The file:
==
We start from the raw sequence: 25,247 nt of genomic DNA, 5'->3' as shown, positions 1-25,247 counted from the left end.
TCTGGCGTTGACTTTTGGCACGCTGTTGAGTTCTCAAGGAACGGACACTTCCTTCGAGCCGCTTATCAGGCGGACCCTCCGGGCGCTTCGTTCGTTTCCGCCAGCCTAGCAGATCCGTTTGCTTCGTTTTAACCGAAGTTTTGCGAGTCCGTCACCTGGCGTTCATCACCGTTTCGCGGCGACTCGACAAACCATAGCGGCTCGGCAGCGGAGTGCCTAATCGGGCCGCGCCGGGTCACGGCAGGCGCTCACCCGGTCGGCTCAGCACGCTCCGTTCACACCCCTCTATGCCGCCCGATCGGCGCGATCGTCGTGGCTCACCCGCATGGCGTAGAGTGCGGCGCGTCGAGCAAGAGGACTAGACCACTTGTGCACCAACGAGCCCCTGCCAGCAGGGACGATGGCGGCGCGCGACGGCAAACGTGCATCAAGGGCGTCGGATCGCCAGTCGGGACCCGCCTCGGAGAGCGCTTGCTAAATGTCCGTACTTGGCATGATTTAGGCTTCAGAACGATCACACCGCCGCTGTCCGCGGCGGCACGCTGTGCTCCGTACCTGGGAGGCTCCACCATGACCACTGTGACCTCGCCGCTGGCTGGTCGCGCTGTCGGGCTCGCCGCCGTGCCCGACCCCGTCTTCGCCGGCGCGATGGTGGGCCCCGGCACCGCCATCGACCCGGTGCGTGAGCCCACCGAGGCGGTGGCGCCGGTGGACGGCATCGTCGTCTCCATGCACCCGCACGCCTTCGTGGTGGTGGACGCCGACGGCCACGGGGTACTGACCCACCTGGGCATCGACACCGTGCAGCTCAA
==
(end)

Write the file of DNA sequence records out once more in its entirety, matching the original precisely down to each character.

We start from the raw sequence: 25,247 nt of genomic DNA, 5'->3' as shown, positions 1-25,247 counted from the left end.
TCTGGCGTTGACTTTTGGCACGCTGTTGAGTTCTCAAGGAACGGACACTTCCTTCGAGCCGCTTATCAGGCGGACCCTCCGGGCGCTTCGTTCGTTTCCGCCAGCCTAGCAGATCCGTTTGCTTCGTTTTAACCGAAGTTTTGCGAGTCCGTCACCTGGCGTTCATCACCGTTTCGCGGCGACTCGACAAACCATAGCGGCTCGGCAGCGGAGTGCCTAATCGGGCCGCGCCGGGTCACGGCAGGCGCTCACCCGGTCGGCTCAGCACGCTCCGTTCACACCCCTCTATGCCGCCCGATCGGCGCGATCGTCGTGGCTCACCCGCATGGCGTAGAGTGCGGCGCGTCGAGCAAGAGGACTAGACCACTTGTGCACCAACGAGCCCCTGCCAGCAGGGACGATGGCGGCGCGCGACGGCAAACGTGCATCAAGGGCGTCGGATCGCCAGTCGGGACCCGCCTCGGAGAGCGCTTGCTAAATGTCCGTACTTGGCATGATTTAGGCTTCAGAACGATCACACCGCCGCTGTCCGCGGCGGCACGCTGTGCTCCGTACCTGGGAGGCTCCACCATGACCACTGTGACCTCGCCGCTGGCTGGTCGCGCTGTCGGGCTCGCCGCCGTGCCCGACCCCGTCTTCGCCGGCGCGATGGTGGGCCCCGGCACCGCCATCGACCCGGTGCGTGAGCCCACCGAGGCGGTGGCGCCGGTGGACGGCATCGTCGTCTCCATGCACCCGCACGCCTTCGTGGTGGTGGACGCCGACGGCCACGGGGTACTGACCCACCTGGGCATCGACACCGTGCAGCTCAA